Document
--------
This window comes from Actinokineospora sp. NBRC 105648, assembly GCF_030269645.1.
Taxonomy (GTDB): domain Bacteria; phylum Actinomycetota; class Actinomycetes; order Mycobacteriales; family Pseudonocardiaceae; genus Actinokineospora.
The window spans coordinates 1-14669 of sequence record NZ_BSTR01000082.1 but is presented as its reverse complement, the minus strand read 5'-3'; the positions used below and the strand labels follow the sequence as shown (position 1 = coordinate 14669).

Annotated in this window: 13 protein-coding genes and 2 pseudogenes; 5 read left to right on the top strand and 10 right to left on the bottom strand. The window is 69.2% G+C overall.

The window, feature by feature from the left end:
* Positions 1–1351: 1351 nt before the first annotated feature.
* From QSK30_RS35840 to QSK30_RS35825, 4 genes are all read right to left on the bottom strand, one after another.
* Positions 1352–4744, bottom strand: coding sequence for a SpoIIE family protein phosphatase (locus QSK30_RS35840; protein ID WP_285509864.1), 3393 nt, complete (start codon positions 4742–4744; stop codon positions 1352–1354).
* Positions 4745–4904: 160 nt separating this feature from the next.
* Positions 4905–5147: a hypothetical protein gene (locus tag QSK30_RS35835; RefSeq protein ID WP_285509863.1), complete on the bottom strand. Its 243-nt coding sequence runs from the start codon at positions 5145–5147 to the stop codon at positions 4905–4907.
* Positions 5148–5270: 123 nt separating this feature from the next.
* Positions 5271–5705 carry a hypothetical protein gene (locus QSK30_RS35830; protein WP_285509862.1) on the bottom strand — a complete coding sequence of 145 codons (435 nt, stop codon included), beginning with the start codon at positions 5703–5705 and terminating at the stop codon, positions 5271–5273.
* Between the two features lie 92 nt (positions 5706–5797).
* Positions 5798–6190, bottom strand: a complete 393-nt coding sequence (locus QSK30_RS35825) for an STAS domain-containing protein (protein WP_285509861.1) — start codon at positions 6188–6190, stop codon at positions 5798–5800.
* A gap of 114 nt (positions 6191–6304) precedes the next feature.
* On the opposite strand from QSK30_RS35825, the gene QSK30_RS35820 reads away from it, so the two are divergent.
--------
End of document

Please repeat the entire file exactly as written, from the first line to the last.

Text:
This window comes from Actinokineospora sp. NBRC 105648, assembly GCF_030269645.1.
Taxonomy (GTDB): domain Bacteria; phylum Actinomycetota; class Actinomycetes; order Mycobacteriales; family Pseudonocardiaceae; genus Actinokineospora.
The window spans coordinates 1-14669 of sequence record NZ_BSTR01000082.1 but is presented as its reverse complement, the minus strand read 5'-3'; the positions used below and the strand labels follow the sequence as shown (position 1 = coordinate 14669).

Annotated in this window: 13 protein-coding genes and 2 pseudogenes; 5 read left to right on the top strand and 10 right to left on the bottom strand. The window is 69.2% G+C overall.

The window, feature by feature from the left end:
* Positions 1–1351: 1351 nt before the first annotated feature.
* From QSK30_RS35840 to QSK30_RS35825, 4 genes are all read right to left on the bottom strand, one after another.
* Positions 1352–4744, bottom strand: coding sequence for a SpoIIE family protein phosphatase (locus QSK30_RS35840; protein ID WP_285509864.1), 3393 nt, complete (start codon positions 4742–4744; stop codon positions 1352–1354).
* Positions 4745–4904: 160 nt separating this feature from the next.
* Positions 4905–5147: a hypothetical protein gene (locus tag QSK30_RS35835; RefSeq protein ID WP_285509863.1), complete on the bottom strand. Its 243-nt coding sequence runs from the start codon at positions 5145–5147 to the stop codon at positions 4905–4907.
* Positions 5148–5270: 123 nt separating this feature from the next.
* Positions 5271–5705 carry a hypothetical protein gene (locus QSK30_RS35830; protein WP_285509862.1) on the bottom strand — a complete coding sequence of 145 codons (435 nt, stop codon included), beginning with the start codon at positions 5703–5705 and terminating at the stop codon, positions 5271–5273.
* Between the two features lie 92 nt (positions 5706–5797).
* Positions 5798–6190, bottom strand: a complete 393-nt coding sequence (locus QSK30_RS35825) for an STAS domain-containing protein (protein WP_285509861.1) — start codon at positions 6188–6190, stop codon at positions 5798–5800.
* A gap of 114 nt (positions 6191–6304) precedes the next feature.
* On the opposite strand from QSK30_RS35825, the gene QSK30_RS35820 reads away from it, so the two are divergent.